Until the explosion of information technology and developments in communication in the late 20th century, the genre of travelogue remained a vital source to acquire knowledge about exotic lands, customs and people.
That is why travelogues fascinated curious minds and historians for centuries. However, travelogues, with a few exceptions, also proved to be a source of myth-making. Salman Rashid, an eminent Pakistani travel writer, in his recent articles in English newspapers, including this newspaper, has ventured into a domain of history to prove his argument that the Silk Road did not run through Pakistan. Despite the fact that he is dealing with history, he has evinced evidence for his argument from travellers like Marco Polo and Wilhelm of Rubruck whose itinerary did not take them to the region of Karakoram. As a result, he ends up creating another myth that is diametrically opposite to what is proved by historical research on the Silk Road.
In order to get a proper understanding of the Silk Road, it is imperative to take into consideration historical research that is based on the accounts of old travellers who traversed the region as well as archaeological findings. Unfortunately, the seasoned travel writer of Pakistan does not mention the former and employs the latter to furnish his argument — that none of the rock carvings along KKH mentioned silk. Taking cue from this, he argues that it proves that no silk ever came this way. Therefore, Rashid declares, KKH being Silk Road is a fiction created by an unknown “pigmy” bureaucrat.
In fact, there were two major routes of the Silk Road spreading westward and southward. The Western route went through Central Asia to Mediterranean Sea. The Southern route has many arteries that led to Taxila and Indian heartland. Among these arteries, the Kashgar to Gilgit route was shorter and a major one. After studying new findings of archeological research on human records in Chilas and Oshibat along KKH, an eminent Indian historian Aloka Parasher-Sen in her research ‘‘Beyond Boundaries — Travellers along the Karakorum’ claims that “scholars now fully agree that this was a crucial artery of communication for centuries.” Well before Marco Polo and Wilhelm of Rubruck, three famous Chinese pilgrims Fa-Hian, Sung-yun and Hiuen Tsang traversed the region in A.D.400, 518 and 630 respectively. They have described in detail people carrying valuable goods and gems while travelling. Fa-Hian describes a function in the region where an assembly was decorated with “silken streamers and canopies are hung out in it and water-lilies in gold and silver are made and fixed up behind the places where the chiefs of them are to sit.” It is illogical to assume that the traders and pilgrims chiselled 30,000 petroglyphs and 5000 inscription on the rocks and boulders but did not carry silk with them on the trading route with other goods.
An important point to note is that Buddhism in the valleys of Karakorum became a great trading religion. Andre Wink in ‘Al-Hind The Making of the Indo-Islamic World’ writes “in the seventh and eight centuries we become aware of the presence of Indian Buddhist traders along the southern silk route, and Buddhist contacts were maintained between some valleys of the Upper Indus (e.g. Gilgit) and the Tarim Basin.” Contrary to Salman Rashid’s views, historians on the Silk Road employed the very rock carvings to prove that southern Silk Road passed through the region of Gilgit-Baltistan. For example, renowned historian Dr Ahmed Hasan Dani in his book ‘Human Records of Karakorum Highway’ declares Gilgit-Baltistan the centre of southern route of the Silk Road that opens a passage for trade to the Indo-Gangetic Plains. Aloka Parasher-Sen asserts that historically the region of Karakorum “saw a continuous stream of people of diverse origin and languages flock her through the high altitude passes and along the banks of the river Indus diverting to various destinations after that.” Unlike Salman Rashid who finds sub-continental Silk Road in India, this Indian scholar claims that among southern routes of Silk Road, the route of Karakorum was major one on which “trade continued unabated”. Until the conquest of Hunza by the British, the state of Hunza arranged marauding parties to plunder the caravans plying from Kashgar to Gilgit and other regions. I have fond memories of listening to my grandfather’s stories about selection of strong men from villages to prepare a posse for attacking the caravans on the Silk Road. This was almost an annual ritual called ‘breaking of Qaratang’. If they weren’t attacking caravans, what were they out to loot in the snow-clad mountains? The Silk Road in Gilgit-Baltistan was not only a trading route but also a major conduit for cultural and religious exchange between South and Central Asia. To sift facts about the Silk Road from fiction, we ought to take into consideration oral history, artistic and religious symbols, collective memory and modern historical research. If we ignore these, we are condemned to rely on modern travellers who spawn more fiction than reality.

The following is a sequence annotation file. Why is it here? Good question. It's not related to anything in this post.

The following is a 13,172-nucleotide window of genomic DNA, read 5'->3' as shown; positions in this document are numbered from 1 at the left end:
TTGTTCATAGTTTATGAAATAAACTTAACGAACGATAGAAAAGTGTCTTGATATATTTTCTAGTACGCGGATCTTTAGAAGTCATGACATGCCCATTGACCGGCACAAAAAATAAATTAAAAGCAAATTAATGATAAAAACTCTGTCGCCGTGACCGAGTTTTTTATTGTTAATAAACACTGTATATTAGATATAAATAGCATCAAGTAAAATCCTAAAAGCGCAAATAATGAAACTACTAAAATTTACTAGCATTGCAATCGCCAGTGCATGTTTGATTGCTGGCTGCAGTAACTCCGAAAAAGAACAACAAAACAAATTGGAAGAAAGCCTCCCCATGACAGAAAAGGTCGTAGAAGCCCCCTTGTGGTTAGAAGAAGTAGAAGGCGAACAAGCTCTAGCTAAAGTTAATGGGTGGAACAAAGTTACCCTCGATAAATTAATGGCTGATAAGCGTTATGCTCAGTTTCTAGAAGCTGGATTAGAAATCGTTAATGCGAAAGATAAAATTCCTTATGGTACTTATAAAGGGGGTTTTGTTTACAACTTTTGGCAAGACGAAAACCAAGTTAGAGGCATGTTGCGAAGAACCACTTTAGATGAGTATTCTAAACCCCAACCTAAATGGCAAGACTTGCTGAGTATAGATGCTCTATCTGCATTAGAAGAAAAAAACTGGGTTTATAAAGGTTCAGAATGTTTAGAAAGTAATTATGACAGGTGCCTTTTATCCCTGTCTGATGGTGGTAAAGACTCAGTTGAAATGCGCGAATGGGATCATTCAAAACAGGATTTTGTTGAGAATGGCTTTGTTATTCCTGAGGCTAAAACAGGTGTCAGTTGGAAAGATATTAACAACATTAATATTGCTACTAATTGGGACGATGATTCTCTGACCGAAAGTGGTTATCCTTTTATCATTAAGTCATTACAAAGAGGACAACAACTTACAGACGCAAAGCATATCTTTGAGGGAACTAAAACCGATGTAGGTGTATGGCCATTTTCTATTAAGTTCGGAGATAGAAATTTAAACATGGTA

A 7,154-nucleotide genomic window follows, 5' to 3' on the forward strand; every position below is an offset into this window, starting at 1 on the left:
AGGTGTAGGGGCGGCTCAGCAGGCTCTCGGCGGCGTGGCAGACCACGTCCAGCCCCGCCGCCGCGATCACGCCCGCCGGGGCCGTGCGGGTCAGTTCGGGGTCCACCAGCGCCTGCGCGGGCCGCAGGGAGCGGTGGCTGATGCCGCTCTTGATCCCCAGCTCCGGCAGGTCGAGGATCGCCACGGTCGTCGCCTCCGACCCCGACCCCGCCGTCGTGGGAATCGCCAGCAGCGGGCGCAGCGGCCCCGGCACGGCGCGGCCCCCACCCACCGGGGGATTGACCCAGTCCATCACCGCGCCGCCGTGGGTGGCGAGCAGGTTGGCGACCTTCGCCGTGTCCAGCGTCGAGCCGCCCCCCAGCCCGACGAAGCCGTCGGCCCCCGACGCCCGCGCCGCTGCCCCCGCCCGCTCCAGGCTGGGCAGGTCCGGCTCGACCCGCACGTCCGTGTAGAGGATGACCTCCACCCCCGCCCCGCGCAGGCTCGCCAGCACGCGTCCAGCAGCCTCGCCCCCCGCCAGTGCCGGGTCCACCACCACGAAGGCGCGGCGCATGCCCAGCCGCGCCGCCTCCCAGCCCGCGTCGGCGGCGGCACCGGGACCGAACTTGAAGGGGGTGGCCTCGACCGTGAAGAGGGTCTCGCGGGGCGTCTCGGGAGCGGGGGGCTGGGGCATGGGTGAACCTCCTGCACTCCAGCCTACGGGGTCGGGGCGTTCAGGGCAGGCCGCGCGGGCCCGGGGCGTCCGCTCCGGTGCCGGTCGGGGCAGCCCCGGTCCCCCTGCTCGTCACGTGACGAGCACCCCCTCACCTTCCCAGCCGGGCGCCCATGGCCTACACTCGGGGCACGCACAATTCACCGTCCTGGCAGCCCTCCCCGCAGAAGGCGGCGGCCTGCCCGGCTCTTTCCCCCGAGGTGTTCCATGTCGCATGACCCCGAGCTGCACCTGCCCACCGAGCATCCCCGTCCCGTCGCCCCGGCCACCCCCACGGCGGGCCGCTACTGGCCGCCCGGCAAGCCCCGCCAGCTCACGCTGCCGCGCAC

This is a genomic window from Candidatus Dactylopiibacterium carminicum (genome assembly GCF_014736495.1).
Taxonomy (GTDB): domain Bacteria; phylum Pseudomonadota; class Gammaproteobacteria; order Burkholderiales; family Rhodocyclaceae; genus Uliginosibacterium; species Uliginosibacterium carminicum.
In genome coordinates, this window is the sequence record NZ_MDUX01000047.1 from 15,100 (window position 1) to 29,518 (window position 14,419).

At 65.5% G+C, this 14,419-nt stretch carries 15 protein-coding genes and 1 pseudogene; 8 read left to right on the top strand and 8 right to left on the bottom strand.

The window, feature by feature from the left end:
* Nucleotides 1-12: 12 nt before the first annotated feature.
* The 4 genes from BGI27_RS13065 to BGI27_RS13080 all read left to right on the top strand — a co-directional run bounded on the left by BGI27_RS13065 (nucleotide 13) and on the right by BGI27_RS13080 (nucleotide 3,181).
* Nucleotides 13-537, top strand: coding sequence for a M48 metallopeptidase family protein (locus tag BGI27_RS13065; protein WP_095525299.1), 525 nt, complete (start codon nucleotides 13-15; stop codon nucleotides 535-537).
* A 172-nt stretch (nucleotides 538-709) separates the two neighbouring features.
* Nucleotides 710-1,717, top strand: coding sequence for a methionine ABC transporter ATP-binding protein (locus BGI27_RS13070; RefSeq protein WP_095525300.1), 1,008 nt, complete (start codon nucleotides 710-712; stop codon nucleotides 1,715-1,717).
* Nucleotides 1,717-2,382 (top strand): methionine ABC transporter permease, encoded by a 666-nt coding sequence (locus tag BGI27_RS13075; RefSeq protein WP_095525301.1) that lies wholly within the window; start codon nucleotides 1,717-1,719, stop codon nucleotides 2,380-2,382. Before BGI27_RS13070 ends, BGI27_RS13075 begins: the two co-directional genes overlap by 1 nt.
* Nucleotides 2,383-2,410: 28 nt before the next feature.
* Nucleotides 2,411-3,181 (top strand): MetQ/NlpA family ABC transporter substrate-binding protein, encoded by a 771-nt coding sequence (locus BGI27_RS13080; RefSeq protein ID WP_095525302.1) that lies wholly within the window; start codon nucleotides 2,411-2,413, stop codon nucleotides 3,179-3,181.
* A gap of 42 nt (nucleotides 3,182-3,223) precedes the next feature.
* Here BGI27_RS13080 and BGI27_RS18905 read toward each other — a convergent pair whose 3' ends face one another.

The writer is a social scientist based in Islamabad. Email: firstname.lastname@example.org
Courtesy: The News